Cyclone 'Frosh foil Rebels

By Ivan Sanders


   Air Jeffers found clearance early as the Kennedy landing strip was ready to receive any incoming flights in Elizabethton last night.
   Behind the prolific arm of Weston Jeffers and the sure hands of Ryan Kennedy, the Elizabethton freshman Cyclones scored quickly and held off the late charge of a determined Sullivan South team to collect a 14-0 shutout at Brown-Childress Stadium on Thursday evening.
   Two big receptions by Kennedy in the first quarter resulted in two touchdowns on passes of 40 and 65-yards from the hand of Jeffers. From that point, the remainder of the contest was like two sets of combatants lobbing their best shots at each other defensively.
   "We come down to the field and pass around all the time," said Kennedy of his and Jeffers special chemistry. "The passes were right to me and the whole team just did a great job."
   Comparable to the Civil War era when the Rebels mounted any type of offensive attack at the Union, such was the case on this night as the Cyclones took many brutal shots but managed to stand up against the South attack at the right time to keep the scoreboard operator at ease.
   Case in point was the end of the first half when the Rebels had the ball deep in Cyclone territory with the clock ticking away toward intermission. EHS, led by the strong front line of David Lyons, Jeremy Wallen, and Logan Hyatt, laid waste to any hopes the Rebels had of scoring as they brought down the South's running back at the 18-yard line as time expired.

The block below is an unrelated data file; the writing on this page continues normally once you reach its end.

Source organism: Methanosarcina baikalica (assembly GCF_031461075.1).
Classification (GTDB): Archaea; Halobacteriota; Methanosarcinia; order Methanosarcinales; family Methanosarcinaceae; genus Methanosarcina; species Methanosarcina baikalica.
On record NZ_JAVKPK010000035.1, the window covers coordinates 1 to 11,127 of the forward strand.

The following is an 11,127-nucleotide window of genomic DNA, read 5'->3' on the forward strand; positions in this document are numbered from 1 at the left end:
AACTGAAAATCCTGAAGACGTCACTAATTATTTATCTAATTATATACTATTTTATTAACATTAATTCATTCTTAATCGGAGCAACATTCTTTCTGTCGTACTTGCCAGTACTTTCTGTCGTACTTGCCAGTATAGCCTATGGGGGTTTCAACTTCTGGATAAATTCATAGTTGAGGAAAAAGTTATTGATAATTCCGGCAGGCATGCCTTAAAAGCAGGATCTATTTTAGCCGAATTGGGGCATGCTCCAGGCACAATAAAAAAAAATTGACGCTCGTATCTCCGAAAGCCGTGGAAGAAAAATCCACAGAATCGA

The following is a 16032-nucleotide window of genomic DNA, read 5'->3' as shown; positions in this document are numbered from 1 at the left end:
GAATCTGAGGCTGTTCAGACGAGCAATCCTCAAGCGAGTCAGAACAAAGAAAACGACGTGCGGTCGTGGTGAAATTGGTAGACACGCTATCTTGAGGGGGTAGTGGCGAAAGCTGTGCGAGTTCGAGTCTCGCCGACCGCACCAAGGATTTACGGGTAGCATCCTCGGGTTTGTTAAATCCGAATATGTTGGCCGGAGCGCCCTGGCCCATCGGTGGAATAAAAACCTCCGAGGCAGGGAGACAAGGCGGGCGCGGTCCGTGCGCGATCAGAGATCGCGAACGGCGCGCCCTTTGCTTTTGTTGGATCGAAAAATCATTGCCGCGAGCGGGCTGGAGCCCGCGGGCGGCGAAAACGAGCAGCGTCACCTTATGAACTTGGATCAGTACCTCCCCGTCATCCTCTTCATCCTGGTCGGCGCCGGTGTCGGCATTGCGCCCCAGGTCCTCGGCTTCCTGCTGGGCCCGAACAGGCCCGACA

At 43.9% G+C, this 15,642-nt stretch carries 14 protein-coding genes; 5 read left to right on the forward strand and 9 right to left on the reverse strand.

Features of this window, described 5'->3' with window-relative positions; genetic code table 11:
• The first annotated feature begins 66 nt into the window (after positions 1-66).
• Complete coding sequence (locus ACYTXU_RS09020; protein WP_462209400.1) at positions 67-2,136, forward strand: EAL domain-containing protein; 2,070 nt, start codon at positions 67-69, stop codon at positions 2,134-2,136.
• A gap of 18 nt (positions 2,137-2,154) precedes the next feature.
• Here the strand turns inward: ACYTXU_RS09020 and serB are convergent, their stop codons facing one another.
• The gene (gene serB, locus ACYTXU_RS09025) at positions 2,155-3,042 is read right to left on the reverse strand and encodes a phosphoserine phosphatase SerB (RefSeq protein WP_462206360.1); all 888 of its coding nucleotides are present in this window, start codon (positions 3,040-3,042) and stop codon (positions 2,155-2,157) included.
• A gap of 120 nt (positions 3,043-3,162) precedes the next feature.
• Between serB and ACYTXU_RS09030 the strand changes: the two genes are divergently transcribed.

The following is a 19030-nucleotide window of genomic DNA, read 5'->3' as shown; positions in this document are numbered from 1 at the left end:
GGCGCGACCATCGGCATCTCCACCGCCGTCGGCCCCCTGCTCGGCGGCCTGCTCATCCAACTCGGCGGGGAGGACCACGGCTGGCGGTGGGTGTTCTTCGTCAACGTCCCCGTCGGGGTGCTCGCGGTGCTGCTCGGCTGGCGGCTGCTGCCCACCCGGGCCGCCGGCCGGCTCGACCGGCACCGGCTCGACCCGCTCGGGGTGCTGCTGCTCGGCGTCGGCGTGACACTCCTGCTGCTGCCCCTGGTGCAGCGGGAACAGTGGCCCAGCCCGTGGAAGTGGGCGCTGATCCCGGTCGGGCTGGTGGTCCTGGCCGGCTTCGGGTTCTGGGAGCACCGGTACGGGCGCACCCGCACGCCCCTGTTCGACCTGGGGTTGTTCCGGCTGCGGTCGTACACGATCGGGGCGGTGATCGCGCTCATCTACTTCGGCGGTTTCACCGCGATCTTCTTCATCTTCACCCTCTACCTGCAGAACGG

"Our defensive effort was so aggressive tonight," said Cyclone head coach Ryan Witten. "Coach Wagner did a fantastic job with the defensive unit and they just played awesome."
   The Cyclones came out with a definite plan of taking the ball right at the heart of the South defense in the second half as the Rebels had a steady diet of Justin Conway and a host of other running backs. The plan seemed to work because the Cyclones were able to steadily move the ball against the Rebels while eating huge chunks of the clock, converting several fourth down plays in the process.
   "We talked a lot at the half about the holes being there to run through," stated Conway. "I got more aggressive and ran a lot harder in the second half because the line did a fantastic job of making the holes. It was a great team effort."
   The Rebels again had ample scoring opportunities in the half, penetrating as close as the 15-yard line before the Cyclones bowed their backs and stifled the drives. J.C. Atkinson also had a big part in the defensive secondary as he broke up two passes in the Rebel end zone.
   Said Witten: "I have to give J.C. the heart award because he sure played with a lot of it tonight. He shut his fingers up in the door here the other night and broke two fingers. I didn't think he would play tonight, but he told me today he was definitely going to be out there."
   Witten was also appreciative of the effort of James Peterson on the night. Peterson is a corner back for the Cyclones that plays like a big linebacker and carries on the family tradition of his brothers, Jason and Justin Grace, with a hard-nose effort.
   The final play of the game was indicative of the night for South as their last gasp to score was quenched with their big running back brought down four yards shy of the end zone. With the final horn, the freshman Cyclones celebrated their third win in four tries while running their conference record to 2-0 with four games remaining.